Clinton warns against US aid cuts

Secretary of state urges legislators not to cut overseas funding, saying doing so would harm US interests.

    Clinton said cutting civilian and military overseas spending would harm the interests of the US [GALLO/GETTY]

    US Secretary of State Hillary Clinton has urged legislators not to cut funds needed to deal with crisis abroad, saying the current unrest in Libya is showing the need to keep diplomacy well-funded.

    Clinton also told Republican legislators that their proposed cuts overseas spending for 2012 would hurt US efforts to roll back the insurgency in Afghanistan, build a stable, democratic Iraq and contain Iran's nuclear ambitions.

    "In the years ahead, Libya could become a peaceful democracy or it could face protracted civil war, or it could descend into chaos," Clinton told the House of Representatives Foreign Affairs Committee on Tuesday.

    "The entire [Middle East] region is changing, and a strong and strategic American response will be essential."

    The turmoil in Libya, where Muammar Gaddafi is trying to crush a revolt, was an example of how Washington had to use its diplomatic and defence assets as well as development aid to "protect our interests and advance our values," she told the legislators.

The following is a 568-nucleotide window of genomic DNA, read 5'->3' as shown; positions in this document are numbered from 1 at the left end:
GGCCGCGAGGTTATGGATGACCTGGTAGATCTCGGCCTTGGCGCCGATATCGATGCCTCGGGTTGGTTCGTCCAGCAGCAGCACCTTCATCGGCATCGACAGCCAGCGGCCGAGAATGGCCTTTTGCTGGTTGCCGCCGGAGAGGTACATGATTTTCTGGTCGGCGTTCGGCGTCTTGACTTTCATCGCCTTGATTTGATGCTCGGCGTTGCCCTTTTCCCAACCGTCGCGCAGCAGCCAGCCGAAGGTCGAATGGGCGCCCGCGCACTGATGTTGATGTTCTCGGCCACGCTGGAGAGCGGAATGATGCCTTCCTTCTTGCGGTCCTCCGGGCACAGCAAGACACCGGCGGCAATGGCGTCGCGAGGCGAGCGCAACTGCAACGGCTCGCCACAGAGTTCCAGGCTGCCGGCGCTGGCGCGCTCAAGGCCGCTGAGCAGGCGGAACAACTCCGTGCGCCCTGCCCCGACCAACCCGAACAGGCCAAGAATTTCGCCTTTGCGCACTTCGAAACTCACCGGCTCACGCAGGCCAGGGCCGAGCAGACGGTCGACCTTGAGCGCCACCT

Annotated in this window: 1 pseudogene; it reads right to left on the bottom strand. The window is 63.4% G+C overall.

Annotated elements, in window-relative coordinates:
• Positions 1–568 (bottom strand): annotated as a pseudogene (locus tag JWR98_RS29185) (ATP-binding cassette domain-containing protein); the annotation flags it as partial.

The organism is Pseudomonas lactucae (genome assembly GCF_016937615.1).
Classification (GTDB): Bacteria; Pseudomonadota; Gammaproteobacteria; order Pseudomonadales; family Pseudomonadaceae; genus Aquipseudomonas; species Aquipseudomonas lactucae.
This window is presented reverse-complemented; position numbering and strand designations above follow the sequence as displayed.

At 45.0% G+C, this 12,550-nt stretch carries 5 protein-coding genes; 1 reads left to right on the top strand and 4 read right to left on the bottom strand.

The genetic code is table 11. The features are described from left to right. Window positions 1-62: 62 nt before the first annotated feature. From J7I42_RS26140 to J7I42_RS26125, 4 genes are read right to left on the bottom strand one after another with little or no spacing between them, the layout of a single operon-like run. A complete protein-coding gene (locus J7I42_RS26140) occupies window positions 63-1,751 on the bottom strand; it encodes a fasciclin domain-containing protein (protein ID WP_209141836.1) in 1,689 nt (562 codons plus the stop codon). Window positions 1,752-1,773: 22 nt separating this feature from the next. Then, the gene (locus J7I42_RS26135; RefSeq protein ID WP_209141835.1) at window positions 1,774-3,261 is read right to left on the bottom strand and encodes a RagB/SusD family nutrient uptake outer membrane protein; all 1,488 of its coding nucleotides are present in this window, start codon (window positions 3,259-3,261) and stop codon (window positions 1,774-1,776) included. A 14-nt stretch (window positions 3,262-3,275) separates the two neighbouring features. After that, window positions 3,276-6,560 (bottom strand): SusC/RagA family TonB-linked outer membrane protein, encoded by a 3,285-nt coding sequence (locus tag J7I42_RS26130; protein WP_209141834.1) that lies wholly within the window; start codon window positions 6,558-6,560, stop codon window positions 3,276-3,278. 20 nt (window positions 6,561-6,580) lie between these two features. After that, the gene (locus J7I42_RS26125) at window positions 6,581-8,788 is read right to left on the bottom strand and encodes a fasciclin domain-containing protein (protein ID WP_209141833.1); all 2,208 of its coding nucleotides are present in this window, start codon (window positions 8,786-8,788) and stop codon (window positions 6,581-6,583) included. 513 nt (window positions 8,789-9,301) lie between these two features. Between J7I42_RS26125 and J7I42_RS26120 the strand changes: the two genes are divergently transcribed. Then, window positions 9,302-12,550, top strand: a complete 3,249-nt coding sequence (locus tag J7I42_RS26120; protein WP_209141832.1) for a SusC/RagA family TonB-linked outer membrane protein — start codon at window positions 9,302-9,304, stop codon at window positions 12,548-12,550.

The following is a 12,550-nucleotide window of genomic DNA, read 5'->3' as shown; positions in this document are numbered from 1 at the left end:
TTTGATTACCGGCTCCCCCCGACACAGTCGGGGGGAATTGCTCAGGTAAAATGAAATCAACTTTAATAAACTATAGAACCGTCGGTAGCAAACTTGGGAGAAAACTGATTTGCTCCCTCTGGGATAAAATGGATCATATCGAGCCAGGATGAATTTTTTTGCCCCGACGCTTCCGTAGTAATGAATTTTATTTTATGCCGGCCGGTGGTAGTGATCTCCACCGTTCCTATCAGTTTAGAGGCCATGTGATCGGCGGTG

Clinton spoke a day after the US began moving warships and aircraft closer to Libya, and froze $30 billion in assets, stepping up pressure on Gaddafi to give up power.

    Aid to Libya

    The US Agency for International Development is sending two humanitarian teams to the region to help provide food and medicine to Libyans fleeing into Tunisia and Egypt.

    "We are taking no options off the table so long as the Libyan government continues to turn its guns on its own people," she said.

    Clinton was invited to testify to the House panel in defence of President Barack Obama's $47 billion budget request for the State Department and the USAID. That is up 1 per cent from 2010 levels.

    Republicans, who took control of the House in November elections, have called for a tough new look at non-military
    overseas spending amid widespread calls to control the soaring US federal deficit.

    Retreating from international responsibilities often imposed long-term costs, Clinton said, as happened in Afghanistan
    when the US "walked away" after the Cold War ended and Soviet troops had gone home.

    "We saved money in the short term. But those savings came at an unspeakable cost - one we are still paying, 10 years
    later, in money and lives," she said.

    Obama has proposed spending almost $110 billion in 2012 on Afghanistan, where he has pledged to begin withdrawing the first of about 100,000 US troops fighting the Taliban by the middle of this year.

    SOURCE: Agencies


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